CLEMSON — A dangerously prolific invasive ant species, which first surfaced in the United States almost 15 years ago, has been spreading throughout the South ever since and now appears to be on the verge of entering South Carolina for the first time.
But a team of Clemson University scientists is hot on the trail.
Native to South America and the Caribbean, the tawny crazy ant was originally found in Texas in 2002. But it has since entered other Southern states, such as Florida, and in 2013 it was discovered in several counties in Georgia.
Two years later, it was found as far north as the Savannah River, which indicates it soon might invade South Carolina.
“The predictive models show that the tawny crazy ant could become established in South Carolina in 2016, especially along the coastal counties from Jasper up to Georgetown,” said Eric Benson, professor and Extension entomologist in the plant and environmental sciences department at Clemson University. “Once established, this invasive species multiplies very quickly and can overwhelm its new surroundings. These ants feed aggressively on anything organic and can outstrip an area of available food resources.
“They can even kill ground-nesting animals and become a danger to poultry, livestock and agriculture,” he added. “They’re called crazy ants because they run around like they’re crazy, like they don’t know what they’re doing. But they do know what they’re doing, and they are highly efficient foragers.”
Unlike fire ants, tawny crazy ants don’t sting or bite humans. Rather, it’s their sheer numbers that create the most problems. Because their colonies have multiple queens, they can reproduce far faster than most of their ant counterparts.
In fact, tawny crazy ants can take over entire areas, both on the ground and in trees and foliage. In the process, they can kill all other ants in their path. This includes “bad” ants such as fire ants, but also “good” ants, which comprise about 90 percent of the ant population.
South Carolina is home to an estimated 200 species of ants, and most of them are beneficial to the environment. But when an invasive species takes over, it can displace all the other ant species, negatively changing the ecology.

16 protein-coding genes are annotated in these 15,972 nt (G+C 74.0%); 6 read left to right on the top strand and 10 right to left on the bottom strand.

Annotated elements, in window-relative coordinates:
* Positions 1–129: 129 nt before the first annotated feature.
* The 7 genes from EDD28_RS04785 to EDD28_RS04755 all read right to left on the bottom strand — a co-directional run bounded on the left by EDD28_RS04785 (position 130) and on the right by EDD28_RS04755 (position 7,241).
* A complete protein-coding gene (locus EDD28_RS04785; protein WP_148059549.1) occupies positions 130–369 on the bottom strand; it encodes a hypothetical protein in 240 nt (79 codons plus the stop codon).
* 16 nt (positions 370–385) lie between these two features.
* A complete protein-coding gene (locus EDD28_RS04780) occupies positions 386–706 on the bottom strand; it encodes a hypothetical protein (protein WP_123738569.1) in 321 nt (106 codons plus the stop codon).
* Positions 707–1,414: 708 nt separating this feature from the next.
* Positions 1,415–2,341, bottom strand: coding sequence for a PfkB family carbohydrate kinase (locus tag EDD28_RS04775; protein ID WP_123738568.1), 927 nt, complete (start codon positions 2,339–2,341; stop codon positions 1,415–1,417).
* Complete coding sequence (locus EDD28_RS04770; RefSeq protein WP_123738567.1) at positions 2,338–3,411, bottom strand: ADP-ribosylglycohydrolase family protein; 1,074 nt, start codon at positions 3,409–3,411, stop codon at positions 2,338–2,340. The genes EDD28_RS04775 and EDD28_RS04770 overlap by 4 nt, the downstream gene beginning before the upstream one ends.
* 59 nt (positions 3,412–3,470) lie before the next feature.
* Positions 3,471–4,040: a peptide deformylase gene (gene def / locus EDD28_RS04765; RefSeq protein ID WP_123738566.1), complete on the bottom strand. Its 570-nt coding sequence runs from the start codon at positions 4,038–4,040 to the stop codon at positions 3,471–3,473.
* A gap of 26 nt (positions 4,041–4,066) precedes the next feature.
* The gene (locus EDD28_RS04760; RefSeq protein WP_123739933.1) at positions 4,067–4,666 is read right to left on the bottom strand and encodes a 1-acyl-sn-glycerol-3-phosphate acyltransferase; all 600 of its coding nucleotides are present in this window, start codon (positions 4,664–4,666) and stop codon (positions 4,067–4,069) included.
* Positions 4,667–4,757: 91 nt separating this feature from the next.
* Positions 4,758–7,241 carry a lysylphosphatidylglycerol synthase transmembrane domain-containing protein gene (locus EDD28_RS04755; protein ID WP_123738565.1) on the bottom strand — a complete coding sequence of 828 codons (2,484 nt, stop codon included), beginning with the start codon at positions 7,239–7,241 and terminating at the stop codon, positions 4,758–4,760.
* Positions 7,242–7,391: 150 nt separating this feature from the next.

“Through sheer strength of numbers, tawny crazy ants can rise to become the predominant species,” Benson said. “In terms of destroying fire ants, this might seem like a panacea. But in reality it’s not the best solution. This is because a monoculture of one particular ant is not as good for the health of the environment as is a diverse group of ants.
“To some people, tawny crazy ants might seem like they’re only a nuisance because they don’t sting. But in urban settings, they can short out electrical equipment and infest homes,” he added. “If you have millions of ants moving into a nursing home, a school, a hospital or any place that’s a sensitive environment, they will go from being a nuisance to an extremely serious problem. Entire floors of buildings can become covered with these ants.”
Several Clemson scientists, including Benson, are completing plans for a project to survey areas along South Carolina’s southern coast to see if the ants are there and, if so, to document their spread and habits.
The team includes Pat Zungoli, professor of entomology and interim chair of the plant and environmental sciences and agricultural sciences departments; Billy Bridges, a statistical analysis expert in the mathematical sciences department; David Bowers, a graduate student in entomology; Jinbo Song, a post-doctoral scholar in plant and environmental sciences; and Brittany Ellis, a lab technician.
Another important player is former Clemson Extension agent Tim Davis, who is now with the University of Georgia.
“We’ll be surveying in places where we think these tawny crazy ants might show up first, and if they show up, we’ll document what happens,” Benson said. “But ultimately we’ll want to look at control strategies. If left to their own devices, a relatively small number of these ants can grow into hundreds of millions. So they are far easier to control if they are dealt with early on.